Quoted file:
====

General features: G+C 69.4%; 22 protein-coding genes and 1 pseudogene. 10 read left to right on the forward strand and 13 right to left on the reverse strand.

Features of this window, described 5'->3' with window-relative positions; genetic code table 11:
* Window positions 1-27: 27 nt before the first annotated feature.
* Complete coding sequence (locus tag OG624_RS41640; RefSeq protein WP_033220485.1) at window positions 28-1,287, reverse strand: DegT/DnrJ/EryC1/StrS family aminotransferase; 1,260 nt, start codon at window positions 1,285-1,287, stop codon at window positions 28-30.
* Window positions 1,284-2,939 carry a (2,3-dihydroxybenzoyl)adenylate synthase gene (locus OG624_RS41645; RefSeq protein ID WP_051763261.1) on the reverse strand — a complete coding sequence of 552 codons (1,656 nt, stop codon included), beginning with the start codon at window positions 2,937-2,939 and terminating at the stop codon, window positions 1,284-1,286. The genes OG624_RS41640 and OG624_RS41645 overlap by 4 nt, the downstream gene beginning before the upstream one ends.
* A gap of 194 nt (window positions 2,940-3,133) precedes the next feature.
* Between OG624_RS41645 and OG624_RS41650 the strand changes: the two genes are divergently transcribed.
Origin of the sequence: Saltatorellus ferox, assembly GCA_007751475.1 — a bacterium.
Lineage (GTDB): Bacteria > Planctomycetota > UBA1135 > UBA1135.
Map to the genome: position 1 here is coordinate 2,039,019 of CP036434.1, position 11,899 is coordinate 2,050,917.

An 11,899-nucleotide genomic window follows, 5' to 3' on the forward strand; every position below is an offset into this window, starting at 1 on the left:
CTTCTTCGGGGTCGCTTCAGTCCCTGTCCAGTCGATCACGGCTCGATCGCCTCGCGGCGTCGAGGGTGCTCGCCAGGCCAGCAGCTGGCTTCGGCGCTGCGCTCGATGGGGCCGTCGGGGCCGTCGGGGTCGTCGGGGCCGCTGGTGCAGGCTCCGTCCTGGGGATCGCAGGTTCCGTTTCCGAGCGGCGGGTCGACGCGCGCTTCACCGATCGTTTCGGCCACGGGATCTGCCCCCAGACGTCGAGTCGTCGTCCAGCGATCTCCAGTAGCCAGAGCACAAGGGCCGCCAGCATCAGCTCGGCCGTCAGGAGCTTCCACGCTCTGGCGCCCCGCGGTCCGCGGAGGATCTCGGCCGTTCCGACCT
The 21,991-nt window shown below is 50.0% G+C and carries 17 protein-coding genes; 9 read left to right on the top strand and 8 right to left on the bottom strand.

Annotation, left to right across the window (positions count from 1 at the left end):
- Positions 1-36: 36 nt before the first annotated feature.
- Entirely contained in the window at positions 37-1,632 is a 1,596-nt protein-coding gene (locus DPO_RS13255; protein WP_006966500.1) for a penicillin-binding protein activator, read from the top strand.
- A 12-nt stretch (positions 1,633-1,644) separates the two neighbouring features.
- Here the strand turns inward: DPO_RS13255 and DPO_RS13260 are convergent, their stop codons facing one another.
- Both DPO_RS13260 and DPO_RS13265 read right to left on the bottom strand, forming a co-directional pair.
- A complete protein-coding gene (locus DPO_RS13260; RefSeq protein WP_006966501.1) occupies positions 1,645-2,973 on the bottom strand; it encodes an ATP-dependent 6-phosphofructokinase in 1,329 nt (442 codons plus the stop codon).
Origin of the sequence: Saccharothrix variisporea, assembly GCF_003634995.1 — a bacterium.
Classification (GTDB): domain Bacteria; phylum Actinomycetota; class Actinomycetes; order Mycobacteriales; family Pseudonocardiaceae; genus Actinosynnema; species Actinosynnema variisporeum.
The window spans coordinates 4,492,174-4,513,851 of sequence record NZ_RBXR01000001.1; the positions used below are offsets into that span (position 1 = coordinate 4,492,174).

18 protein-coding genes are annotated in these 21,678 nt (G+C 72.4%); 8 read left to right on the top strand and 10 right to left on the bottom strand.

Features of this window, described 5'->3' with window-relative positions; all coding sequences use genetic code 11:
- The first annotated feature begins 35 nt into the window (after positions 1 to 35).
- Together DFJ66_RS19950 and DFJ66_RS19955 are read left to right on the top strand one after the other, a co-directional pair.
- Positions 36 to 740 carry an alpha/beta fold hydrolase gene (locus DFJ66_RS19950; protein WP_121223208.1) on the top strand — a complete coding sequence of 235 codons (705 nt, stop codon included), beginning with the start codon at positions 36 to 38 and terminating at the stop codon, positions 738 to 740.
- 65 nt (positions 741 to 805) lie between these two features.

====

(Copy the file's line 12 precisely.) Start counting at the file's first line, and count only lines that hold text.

CTTCTTCGGGGTCGCTTCAGTCCCTGTCCAGTCGATCACGGCTCGATCGCCTCGCGGCGTCGAGGGTGCTCGCCAGGCCAGCAGCTGGCTTCGGCGCTGCGCTCGATGGGGCCGTCGGGGCCGTCGGGGTCGTCGGGGCCGCTGGTGCAGGCTCCGTCCTGGGGATCGCAGGTTCCGTTTCCGAGCGGCGGGTCGACGCGCGCTTCACCGATCGTTTCGGCCACGGGATCTGCCCCCAGACGTCGAGTCGTCGTCCAGCGATCTCCAGTAGCCAGAGCACAAGGGCCGCCAGCATCAGCTCGGCCGTCAGGAGCTTCCACGCTCTGGCGCCCCGCGGTCCGCGGAGGATCTCGGCCGTTCCGACCT